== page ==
The unemployed then have less money to spend and the distributional conflict that is inflation – who gets what – is resolved by the newly unemployed getting less.

    That resolves the expectation issue and puts it where it needs to be for stability. Workers expect to lose their jobs if they ask for more money because there are many other workers after their job. Profit seekers expect to lose sales if they ask for more money because there are many other profit seekers after their market share.

    The buffer stock is the stabilisation mechanism in the economy. Nothing else.

    So then the analysis moves to “which is better: an unemployed buffer stock or an employed buffer stock”

    An unemployed buffer stock leads to a large transition gap – the difference between the unemployment ‘wage’ level and the wage/cost level the private sector has to pay to get the unemployed work ready and into work. That is a dead loss to the economy which can be eliminated by changing the unemployed buffer stock to an employed buffer stock.

    In other words the cost of the transition gap is greater than the cost of hiring people away from the private sector to supervise and manage a Job Guarantee. Moving those few people collapses the transition gap. Overall that is more efficient and leads to a far greater GDP than can be achieved by interest rate targeting methods.

    The Job Guarantee is the system stabilisation mechanism that is superior to the ‘Unemployment Guarantee’ we have as the current system stabilisation mechanism. (The other reasons the JG is superior are discussed here:

    Arguably it would be better to talk about it as a separate ‘stabilisation policy’ – the buffer stock along with the base level tax required to produce the necessary fiscal drag that helps make the buffer stock work by forcing the currency to circulate widely.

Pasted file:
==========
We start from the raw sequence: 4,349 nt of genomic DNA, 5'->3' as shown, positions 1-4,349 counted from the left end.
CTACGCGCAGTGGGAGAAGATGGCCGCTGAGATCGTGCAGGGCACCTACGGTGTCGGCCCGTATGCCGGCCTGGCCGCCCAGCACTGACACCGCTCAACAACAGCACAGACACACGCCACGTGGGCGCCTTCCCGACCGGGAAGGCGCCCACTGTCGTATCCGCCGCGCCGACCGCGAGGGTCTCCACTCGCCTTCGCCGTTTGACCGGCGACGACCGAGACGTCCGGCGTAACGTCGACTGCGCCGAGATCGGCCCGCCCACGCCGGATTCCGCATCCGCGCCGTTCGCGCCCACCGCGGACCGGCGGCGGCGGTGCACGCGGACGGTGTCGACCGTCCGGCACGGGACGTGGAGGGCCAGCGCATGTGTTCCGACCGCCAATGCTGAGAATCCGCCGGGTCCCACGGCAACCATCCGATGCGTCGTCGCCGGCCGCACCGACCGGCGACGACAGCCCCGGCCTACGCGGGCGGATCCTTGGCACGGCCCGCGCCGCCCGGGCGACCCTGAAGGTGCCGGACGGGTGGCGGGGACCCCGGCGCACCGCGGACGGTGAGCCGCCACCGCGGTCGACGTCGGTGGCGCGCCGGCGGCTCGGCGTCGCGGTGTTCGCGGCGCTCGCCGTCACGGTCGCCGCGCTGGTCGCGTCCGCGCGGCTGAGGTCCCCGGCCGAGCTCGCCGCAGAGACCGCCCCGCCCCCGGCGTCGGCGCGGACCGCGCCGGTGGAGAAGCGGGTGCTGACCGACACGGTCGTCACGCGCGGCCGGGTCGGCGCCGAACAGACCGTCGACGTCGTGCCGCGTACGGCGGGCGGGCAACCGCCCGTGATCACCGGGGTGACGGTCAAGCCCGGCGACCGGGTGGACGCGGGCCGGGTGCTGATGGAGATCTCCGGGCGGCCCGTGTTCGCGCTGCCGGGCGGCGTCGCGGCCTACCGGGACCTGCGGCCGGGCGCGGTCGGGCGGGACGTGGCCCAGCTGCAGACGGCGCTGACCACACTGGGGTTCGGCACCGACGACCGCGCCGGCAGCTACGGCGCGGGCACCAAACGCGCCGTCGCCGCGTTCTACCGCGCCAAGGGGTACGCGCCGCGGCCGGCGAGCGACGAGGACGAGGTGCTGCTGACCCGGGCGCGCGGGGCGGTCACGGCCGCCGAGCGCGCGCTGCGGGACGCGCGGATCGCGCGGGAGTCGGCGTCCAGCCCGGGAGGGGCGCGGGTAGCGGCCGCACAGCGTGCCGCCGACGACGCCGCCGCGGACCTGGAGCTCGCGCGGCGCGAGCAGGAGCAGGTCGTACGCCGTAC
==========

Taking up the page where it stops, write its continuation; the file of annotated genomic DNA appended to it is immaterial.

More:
Then ‘fiscal policy’ can just be ‘tax and spend’, and ‘monetary policy’ can just be ‘regulate the banks’.

  59. Gravatar of Kester Pembroke Kester Pembroke
    25. May 2022 at 06:14

    Open Market Operations don’t really happen that much now we have interest on reserves.

    It’s essentially a legacy way of targeting interest rates because of the belief that too many bank reserves would blow out lending. We now know that belief is nonsense so it is unlikely that we will go back to that process. Interest on reserves is a far better system.

    The only better system, in fact, is not to pay interest on reserves at all and just let reserves float to those desired by the banking system.

  60. Gravatar of Kester Pembroke Kester Pembroke
    25. May 2022 at 06:17

    Why not just guarantee people have a job so they can earn income and pay it back?

    Why not just let lending float and reduce base interest rates to zero so that the level of interest paid is the lowest possible permanently?

  61. Gravatar of ssumner ssumner
    26. May 2022 at 19:32

    Kester, Thanks for providing some comic relief.